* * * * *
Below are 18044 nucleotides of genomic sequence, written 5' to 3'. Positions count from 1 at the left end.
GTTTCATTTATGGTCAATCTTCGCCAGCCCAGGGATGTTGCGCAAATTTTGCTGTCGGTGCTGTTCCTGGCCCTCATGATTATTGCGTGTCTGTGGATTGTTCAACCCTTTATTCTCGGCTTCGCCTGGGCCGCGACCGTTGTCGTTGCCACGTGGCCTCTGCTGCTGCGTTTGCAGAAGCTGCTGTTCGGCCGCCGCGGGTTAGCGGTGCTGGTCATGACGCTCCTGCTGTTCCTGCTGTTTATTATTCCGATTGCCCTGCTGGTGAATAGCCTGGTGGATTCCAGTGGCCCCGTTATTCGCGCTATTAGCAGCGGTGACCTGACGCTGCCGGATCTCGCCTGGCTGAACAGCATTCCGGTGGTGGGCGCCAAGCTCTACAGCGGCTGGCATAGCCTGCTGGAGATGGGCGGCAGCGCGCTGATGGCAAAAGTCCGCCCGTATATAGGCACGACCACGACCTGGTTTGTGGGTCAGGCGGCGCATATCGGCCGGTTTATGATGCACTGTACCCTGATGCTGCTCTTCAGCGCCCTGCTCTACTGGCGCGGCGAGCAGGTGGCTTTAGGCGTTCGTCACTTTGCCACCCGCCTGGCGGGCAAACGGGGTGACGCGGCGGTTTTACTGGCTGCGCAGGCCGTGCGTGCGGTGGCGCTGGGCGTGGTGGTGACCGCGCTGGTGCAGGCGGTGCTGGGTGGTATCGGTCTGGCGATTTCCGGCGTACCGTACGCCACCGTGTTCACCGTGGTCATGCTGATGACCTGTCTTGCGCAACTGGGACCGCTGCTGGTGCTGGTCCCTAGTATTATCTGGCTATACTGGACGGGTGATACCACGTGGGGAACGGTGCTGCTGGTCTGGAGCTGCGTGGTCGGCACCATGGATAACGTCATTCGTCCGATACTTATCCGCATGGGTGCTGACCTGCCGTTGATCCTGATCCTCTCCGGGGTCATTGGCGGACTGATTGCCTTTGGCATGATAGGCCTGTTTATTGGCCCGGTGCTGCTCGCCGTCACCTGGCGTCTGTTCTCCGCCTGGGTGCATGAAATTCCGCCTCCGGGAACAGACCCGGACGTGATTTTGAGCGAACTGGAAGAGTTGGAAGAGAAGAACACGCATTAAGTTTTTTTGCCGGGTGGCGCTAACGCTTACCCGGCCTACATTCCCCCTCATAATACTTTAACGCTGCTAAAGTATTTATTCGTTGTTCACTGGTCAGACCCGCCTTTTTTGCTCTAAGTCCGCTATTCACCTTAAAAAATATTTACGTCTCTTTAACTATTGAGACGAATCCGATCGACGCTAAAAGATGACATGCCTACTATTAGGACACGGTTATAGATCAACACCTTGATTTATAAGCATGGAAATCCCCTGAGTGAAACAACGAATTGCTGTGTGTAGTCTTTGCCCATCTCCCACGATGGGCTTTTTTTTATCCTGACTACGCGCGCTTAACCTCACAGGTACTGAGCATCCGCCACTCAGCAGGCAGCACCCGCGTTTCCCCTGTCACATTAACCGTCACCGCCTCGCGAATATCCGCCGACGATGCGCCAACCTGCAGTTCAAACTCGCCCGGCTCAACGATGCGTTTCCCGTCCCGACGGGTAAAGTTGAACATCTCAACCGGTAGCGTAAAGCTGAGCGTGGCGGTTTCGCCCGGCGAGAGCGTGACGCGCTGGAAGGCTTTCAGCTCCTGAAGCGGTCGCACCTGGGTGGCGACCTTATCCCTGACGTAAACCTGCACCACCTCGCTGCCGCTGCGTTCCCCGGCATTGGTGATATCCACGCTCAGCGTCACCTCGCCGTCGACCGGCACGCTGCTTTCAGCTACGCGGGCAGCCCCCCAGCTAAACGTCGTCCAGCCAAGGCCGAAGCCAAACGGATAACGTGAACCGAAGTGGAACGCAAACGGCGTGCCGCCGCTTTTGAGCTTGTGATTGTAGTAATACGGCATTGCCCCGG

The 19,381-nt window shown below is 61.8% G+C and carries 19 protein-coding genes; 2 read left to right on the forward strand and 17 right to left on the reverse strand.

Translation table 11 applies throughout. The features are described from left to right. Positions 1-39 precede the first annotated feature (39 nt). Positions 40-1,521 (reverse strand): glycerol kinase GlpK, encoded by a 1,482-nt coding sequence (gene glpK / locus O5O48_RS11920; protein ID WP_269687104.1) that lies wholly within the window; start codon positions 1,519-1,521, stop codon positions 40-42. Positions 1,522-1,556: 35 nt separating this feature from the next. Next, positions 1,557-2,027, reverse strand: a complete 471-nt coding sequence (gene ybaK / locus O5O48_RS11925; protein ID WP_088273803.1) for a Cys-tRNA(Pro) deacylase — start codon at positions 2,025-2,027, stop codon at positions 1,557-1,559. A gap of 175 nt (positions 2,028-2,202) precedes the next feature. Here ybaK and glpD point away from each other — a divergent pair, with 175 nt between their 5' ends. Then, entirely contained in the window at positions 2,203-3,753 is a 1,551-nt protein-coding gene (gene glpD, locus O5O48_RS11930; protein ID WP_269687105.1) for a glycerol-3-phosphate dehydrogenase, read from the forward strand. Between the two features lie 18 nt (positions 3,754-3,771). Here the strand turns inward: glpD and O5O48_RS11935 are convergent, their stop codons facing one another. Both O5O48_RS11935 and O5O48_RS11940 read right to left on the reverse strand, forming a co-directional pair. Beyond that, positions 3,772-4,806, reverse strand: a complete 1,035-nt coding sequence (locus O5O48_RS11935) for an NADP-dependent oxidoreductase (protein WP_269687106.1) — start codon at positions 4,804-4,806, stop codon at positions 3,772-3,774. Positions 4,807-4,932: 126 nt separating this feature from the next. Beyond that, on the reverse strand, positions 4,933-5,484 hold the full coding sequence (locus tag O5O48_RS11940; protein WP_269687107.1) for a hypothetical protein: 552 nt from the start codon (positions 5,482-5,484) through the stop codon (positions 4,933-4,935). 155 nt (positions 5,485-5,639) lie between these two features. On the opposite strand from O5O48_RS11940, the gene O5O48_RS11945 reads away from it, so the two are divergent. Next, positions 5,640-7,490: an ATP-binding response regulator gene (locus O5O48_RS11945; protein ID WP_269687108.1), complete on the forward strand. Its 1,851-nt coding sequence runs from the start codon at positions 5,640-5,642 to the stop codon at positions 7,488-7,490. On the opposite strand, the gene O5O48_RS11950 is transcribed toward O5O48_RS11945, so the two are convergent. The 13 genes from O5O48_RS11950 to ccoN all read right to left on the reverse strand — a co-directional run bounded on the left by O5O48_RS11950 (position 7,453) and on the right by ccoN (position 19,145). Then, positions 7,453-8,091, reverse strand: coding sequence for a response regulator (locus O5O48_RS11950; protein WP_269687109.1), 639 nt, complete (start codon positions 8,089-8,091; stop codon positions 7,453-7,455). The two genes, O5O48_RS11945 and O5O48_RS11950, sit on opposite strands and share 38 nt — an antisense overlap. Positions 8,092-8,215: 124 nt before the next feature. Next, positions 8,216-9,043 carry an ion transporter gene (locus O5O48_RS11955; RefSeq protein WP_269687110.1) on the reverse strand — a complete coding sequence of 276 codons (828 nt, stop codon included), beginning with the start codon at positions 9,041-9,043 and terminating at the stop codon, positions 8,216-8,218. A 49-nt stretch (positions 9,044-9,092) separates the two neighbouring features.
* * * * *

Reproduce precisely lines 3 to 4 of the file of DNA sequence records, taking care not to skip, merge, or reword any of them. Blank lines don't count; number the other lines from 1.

The 19,381-nt window shown below is 61.8% G+C and carries 19 protein-coding genes; 2 read left to right on the forward strand and 17 right to left on the reverse strand.

Translation table 11 applies throughout. The features are described from left to right. Positions 1-39 precede the first annotated feature (39 nt). Positions 40-1,521 (reverse strand): glycerol kinase GlpK, encoded by a 1,482-nt coding sequence (gene glpK / locus O5O48_RS11920; protein ID WP_269687104.1) that lies wholly within the window; start codon positions 1,519-1,521, stop codon positions 40-42. Positions 1,522-1,556: 35 nt separating this feature from the next. Next, positions 1,557-2,027, reverse strand: a complete 471-nt coding sequence (gene ybaK / locus O5O48_RS11925; protein ID WP_088273803.1) for a Cys-tRNA(Pro) deacylase — start codon at positions 2,025-2,027, stop codon at positions 1,557-1,559. A gap of 175 nt (positions 2,028-2,202) precedes the next feature. Here ybaK and glpD point away from each other — a divergent pair, with 175 nt between their 5' ends. Then, entirely contained in the window at positions 2,203-3,753 is a 1,551-nt protein-coding gene (gene glpD, locus O5O48_RS11930; protein ID WP_269687105.1) for a glycerol-3-phosphate dehydrogenase, read from the forward strand. Between the two features lie 18 nt (positions 3,754-3,771). Here the strand turns inward: glpD and O5O48_RS11935 are convergent, their stop codons facing one another. Both O5O48_RS11935 and O5O48_RS11940 read right to left on the reverse strand, forming a co-directional pair. Beyond that, positions 3,772-4,806, reverse strand: a complete 1,035-nt coding sequence (locus O5O48_RS11935) for an NADP-dependent oxidoreductase (protein WP_269687106.1) — start codon at positions 4,804-4,806, stop codon at positions 3,772-3,774. Positions 4,807-4,932: 126 nt separating this feature from the next. Beyond that, on the reverse strand, positions 4,933-5,484 hold the full coding sequence (locus tag O5O48_RS11940; protein WP_269687107.1) for a hypothetical protein: 552 nt from the start codon (positions 5,482-5,484) through the stop codon (positions 4,933-4,935). 155 nt (positions 5,485-5,639) lie between these two features. On the opposite strand from O5O48_RS11940, the gene O5O48_RS11945 reads away from it, so the two are divergent. Next, positions 5,640-7,490: an ATP-binding response regulator gene (locus O5O48_RS11945; protein ID WP_269687108.1), complete on the forward strand. Its 1,851-nt coding sequence runs from the start codon at positions 5,640-5,642 to the stop codon at positions 7,488-7,490. On the opposite strand, the gene O5O48_RS11950 is transcribed toward O5O48_RS11945, so the two are convergent. The 13 genes from O5O48_RS11950 to ccoN all read right to left on the reverse strand — a co-directional run bounded on the left by O5O48_RS11950 (position 7,453) and on the right by ccoN (position 19,145). Then, positions 7,453-8,091, reverse strand: coding sequence for a response regulator (locus O5O48_RS11950; protein WP_269687109.1), 639 nt, complete (start codon positions 8,089-8,091; stop codon positions 7,453-7,455). The two genes, O5O48_RS11945 and O5O48_RS11950, sit on opposite strands and share 38 nt — an antisense overlap. Positions 8,092-8,215: 124 nt before the next feature. Next, positions 8,216-9,043 carry an ion transporter gene (locus O5O48_RS11955; RefSeq protein WP_269687110.1) on the reverse strand — a complete coding sequence of 276 codons (828 nt, stop codon included), beginning with the start codon at positions 9,041-9,043 and terminating at the stop codon, positions 8,216-8,218. A 49-nt stretch (positions 9,044-9,092) separates the two neighbouring features.